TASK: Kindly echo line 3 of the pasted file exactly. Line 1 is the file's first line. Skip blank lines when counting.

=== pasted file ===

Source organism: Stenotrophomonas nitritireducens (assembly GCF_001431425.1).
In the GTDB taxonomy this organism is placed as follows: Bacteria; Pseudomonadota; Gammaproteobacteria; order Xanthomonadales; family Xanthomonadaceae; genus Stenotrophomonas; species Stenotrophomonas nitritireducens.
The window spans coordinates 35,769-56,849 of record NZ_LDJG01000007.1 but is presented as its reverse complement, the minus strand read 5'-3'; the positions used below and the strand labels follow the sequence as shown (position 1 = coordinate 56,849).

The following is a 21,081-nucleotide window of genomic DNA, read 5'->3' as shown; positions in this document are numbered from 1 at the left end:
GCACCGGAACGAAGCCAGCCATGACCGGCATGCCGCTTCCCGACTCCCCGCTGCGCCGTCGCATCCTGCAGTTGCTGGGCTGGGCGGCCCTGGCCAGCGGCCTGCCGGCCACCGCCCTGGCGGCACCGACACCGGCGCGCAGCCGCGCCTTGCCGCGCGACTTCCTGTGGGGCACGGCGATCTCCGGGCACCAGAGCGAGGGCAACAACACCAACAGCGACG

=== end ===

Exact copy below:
The window spans coordinates 35,769-56,849 of record NZ_LDJG01000007.1 but is presented as its reverse complement, the minus strand read 5'-3'; the positions used below and the strand labels follow the sequence as shown (position 1 = coordinate 56,849).